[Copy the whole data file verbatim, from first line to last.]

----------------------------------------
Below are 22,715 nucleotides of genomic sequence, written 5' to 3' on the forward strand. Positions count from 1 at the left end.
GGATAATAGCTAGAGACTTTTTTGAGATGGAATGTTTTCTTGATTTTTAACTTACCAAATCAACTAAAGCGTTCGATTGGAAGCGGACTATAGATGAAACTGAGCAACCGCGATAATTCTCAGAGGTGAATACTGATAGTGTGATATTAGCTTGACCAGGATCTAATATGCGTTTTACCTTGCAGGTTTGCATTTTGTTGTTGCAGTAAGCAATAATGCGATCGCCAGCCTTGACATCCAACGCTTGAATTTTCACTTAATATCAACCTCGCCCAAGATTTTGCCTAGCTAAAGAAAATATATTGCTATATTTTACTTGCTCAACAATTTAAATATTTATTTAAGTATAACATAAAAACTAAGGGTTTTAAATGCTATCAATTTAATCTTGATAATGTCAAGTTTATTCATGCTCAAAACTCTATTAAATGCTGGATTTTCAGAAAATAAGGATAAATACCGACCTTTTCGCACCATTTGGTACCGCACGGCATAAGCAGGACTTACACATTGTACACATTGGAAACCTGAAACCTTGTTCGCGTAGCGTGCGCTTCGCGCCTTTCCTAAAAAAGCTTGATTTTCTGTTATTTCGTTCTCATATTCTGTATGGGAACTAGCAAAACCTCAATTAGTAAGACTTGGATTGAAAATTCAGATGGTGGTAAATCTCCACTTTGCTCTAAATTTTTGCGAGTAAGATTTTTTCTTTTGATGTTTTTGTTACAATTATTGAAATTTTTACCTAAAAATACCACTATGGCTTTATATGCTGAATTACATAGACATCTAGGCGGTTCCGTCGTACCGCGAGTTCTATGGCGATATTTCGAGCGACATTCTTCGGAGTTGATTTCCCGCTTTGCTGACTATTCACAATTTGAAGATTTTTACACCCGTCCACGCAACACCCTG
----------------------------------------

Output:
Below are 22,715 nucleotides of genomic sequence, written 5' to 3' on the forward strand. Positions count from 1 at the left end.
GGATAATAGCTAGAGACTTTTTTGAGATGGAATGTTTTCTTGATTTTTAACTTACCAAATCAACTAAAGCGTTCGATTGGAAGCGGACTATAGATGAAACTGAGCAACCGCGATAATTCTCAGAGGTGAATACTGATAGTGTGATATTAGCTTGACCAGGATCTAATATGCGTTTTACCTTGCAGGTTTGCATTTTGTTGTTGCAGTAAGCAATAATGCGATCGCCAGCCTTGACATCCAACGCTTGAATTTTCACTTAATATCAACCTCGCCCAAGATTTTGCCTAGCTAAAGAAAATATATTGCTATATTTTACTTGCTCAACAATTTAAATATTTATTTAAGTATAACATAAAAACTAAGGGTTTTAAATGCTATCAATTTAATCTTGATAATGTCAAGTTTATTCATGCTCAAAACTCTATTAAATGCTGGATTTTCAGAAAATAAGGATAAATACCGACCTTTTCGCACCATTTGGTACCGCACGGCATAAGCAGGACTTACACATTGTACACATTGGAAACCTGAAACCTTGTTCGCGTAGCGTGCGCTTCGCGCCTTTCCTAAAAAAGCTTGATTTTCTGTTATTTCGTTCTCATATTCTGTATGGGAACTAGCAAAACCTCAATTAGTAAGACTTGGATTGAAAATTCAGATGGTGGTAAATCTCCACTTTGCTCTAAATTTTTGCGAGTAAGATTTTTTCTTTTGATGTTTTTGTTACAATTATTGAAATTTTTACCTAAAAATACCACTATGGCTTTATATGCTGAATTACATAGACATCTAGGCGGTTCCGTCGTACCGCGAGTTCTATGGCGATATTTCGAGCGACATTCTTCGGAGTTGATTTCCCGCTTTGCTGACTATTCACAATTTGAAGATTTTTACACCCGTCCACGCAACACCCTG